The solution is to rebuild legitimacy on a basis that minimizes the need for unlimited trust. Much of the technology has already been created by the software industry to enable transactions between strangers. So-called trustless systems, session variables, security tokens, cryptographic authentication, etc are among the several tools available to dole out, limit and selectively renew our grants of trust. Moving to a system based on limited trust means that institutions must abandon their dreams of unlimited power. Big open-ended, multi-trillion dollar projects lasting decades must evolve toward a world based on a shorter trust-promise-fulfillment cycle; a kind of trust as you go system. Perhaps the biggest benefit of such a transformation is the resulting agiliy that comes with ability to admit mistakes, change course and deal explicitly with uncertainty.
If the pre-pandemic world imagined itself the End of History, the coming decades may mark its conscious rebirth. The information revolution has driven us from the land of miracle, mystery and authority; away from the reassurances of the fact checkers into the desert of doubt and discovery, where, guided by the dim lamp of freedom, we seek something greater than what we had before. It’s the storm after the storm. But there is no other way.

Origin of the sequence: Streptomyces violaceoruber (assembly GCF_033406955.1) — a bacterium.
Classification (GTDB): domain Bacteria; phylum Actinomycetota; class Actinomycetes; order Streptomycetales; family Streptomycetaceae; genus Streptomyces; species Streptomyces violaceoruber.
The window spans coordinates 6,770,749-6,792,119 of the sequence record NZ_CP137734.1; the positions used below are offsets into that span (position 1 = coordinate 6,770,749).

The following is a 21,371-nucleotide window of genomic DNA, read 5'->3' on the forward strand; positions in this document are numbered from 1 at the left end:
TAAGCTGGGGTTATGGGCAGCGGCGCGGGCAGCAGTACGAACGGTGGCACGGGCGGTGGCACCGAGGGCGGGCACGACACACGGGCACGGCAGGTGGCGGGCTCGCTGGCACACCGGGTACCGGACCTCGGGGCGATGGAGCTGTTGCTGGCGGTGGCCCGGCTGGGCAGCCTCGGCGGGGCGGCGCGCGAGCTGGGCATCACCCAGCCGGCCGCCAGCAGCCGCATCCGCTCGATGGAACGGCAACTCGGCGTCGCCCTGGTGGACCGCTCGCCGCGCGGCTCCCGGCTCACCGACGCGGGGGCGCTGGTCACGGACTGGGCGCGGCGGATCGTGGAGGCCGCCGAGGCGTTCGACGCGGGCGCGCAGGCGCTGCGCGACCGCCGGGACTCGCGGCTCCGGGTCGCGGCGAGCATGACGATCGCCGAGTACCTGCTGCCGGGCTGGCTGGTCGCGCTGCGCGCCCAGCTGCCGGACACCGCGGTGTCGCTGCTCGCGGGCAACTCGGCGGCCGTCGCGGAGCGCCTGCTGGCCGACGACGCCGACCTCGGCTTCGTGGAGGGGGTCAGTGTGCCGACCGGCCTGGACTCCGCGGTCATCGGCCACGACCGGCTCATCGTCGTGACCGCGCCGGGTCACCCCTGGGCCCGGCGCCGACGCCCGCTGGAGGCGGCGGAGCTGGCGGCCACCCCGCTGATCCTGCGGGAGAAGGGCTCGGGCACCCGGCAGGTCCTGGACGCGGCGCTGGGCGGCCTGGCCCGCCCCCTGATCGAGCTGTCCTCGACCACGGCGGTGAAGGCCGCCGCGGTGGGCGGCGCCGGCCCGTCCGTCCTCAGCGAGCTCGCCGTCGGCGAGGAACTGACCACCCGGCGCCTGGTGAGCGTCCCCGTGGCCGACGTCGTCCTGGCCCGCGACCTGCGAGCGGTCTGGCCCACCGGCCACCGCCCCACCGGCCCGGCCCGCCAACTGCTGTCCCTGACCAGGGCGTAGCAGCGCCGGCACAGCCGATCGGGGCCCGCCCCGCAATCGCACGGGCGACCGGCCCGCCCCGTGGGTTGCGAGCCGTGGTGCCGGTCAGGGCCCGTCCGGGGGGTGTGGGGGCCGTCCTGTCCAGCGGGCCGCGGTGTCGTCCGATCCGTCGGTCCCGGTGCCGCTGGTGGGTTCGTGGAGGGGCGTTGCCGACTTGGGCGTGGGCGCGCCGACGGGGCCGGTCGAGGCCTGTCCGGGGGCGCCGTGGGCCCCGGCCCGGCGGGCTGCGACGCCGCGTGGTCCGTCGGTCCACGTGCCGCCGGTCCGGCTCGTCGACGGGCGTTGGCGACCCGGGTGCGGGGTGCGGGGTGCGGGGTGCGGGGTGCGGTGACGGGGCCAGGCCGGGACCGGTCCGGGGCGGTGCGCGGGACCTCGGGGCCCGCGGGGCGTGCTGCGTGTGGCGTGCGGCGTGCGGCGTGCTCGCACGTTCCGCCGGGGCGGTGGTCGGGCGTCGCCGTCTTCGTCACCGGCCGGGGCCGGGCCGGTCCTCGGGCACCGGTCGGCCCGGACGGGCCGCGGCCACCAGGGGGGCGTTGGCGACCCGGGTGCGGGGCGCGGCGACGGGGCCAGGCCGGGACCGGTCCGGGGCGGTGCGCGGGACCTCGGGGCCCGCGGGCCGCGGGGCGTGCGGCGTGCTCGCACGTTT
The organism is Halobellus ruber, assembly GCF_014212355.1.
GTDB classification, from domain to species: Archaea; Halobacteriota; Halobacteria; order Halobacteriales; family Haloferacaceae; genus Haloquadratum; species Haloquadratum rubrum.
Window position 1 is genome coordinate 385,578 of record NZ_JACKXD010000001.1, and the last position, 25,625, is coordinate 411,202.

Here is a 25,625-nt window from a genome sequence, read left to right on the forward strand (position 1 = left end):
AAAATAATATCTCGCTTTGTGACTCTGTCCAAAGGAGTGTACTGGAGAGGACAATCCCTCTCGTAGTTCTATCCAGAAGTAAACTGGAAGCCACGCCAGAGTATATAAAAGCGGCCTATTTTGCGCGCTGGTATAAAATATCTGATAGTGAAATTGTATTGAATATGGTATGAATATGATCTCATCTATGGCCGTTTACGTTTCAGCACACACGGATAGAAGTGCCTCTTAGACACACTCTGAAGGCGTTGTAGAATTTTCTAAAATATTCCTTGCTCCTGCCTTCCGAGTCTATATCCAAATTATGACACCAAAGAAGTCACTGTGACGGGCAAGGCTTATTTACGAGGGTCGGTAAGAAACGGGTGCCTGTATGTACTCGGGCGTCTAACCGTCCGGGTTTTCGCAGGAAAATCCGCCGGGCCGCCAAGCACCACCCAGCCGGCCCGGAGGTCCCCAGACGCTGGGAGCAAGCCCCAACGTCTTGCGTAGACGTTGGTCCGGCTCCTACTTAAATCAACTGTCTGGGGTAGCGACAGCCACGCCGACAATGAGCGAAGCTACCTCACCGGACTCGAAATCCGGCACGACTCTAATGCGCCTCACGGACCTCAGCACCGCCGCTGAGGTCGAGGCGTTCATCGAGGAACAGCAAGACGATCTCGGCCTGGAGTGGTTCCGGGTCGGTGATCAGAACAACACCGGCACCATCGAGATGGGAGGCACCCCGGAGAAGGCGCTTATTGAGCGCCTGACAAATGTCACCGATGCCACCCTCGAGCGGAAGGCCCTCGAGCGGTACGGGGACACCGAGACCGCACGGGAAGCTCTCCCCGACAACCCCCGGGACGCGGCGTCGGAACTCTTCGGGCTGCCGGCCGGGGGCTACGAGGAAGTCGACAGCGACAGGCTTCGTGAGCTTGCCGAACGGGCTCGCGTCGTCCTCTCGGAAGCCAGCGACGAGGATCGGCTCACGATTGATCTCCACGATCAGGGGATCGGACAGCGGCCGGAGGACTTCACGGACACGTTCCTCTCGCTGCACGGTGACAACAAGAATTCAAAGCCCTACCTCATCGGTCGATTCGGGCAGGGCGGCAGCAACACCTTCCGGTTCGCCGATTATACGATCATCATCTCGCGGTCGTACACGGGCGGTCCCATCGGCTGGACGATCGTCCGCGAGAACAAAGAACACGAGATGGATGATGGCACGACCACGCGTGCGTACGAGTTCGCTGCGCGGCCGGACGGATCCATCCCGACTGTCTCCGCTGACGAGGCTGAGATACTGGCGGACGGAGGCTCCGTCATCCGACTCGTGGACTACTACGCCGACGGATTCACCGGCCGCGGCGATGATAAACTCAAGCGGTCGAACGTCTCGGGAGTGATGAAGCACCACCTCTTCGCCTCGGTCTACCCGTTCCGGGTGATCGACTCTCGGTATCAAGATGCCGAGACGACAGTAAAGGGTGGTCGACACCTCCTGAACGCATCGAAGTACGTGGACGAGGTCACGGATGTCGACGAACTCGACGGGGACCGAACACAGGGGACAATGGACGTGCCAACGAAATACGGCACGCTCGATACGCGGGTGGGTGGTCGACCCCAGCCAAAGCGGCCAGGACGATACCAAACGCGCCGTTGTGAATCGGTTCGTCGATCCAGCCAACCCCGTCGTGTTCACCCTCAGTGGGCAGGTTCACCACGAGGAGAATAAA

Books: Against the Great Reset: Eighteen Theses Contra the New World Order Kindle Edition by Michael Walsh (editor). In June 2020, prominent business and political leaders gathered for the 50th annual meeting of the World Economic Forum in Davos, Switzerland, under the rubric of “The Great Reset.” In the words of WEF founder Klaus Schwab, the Great Reset is a “unique window of opportunity” afforded by the worldwide COVID-19 panic to build “a new social contract” ushering in a utopian era of economic, social, and environmental justice. But beneath their lofty and inspiring words, what are their actual plans? In this timely and necessary book, Michael Walsh has gathered trenchant critical perspectives on the Great Reset from eighteen eminent writers and journalists from around the world.
Though I wouldn’t exactly consider myself an eminent writer, mine is one of the 18 chapters in this book and I think it’s worthwhile.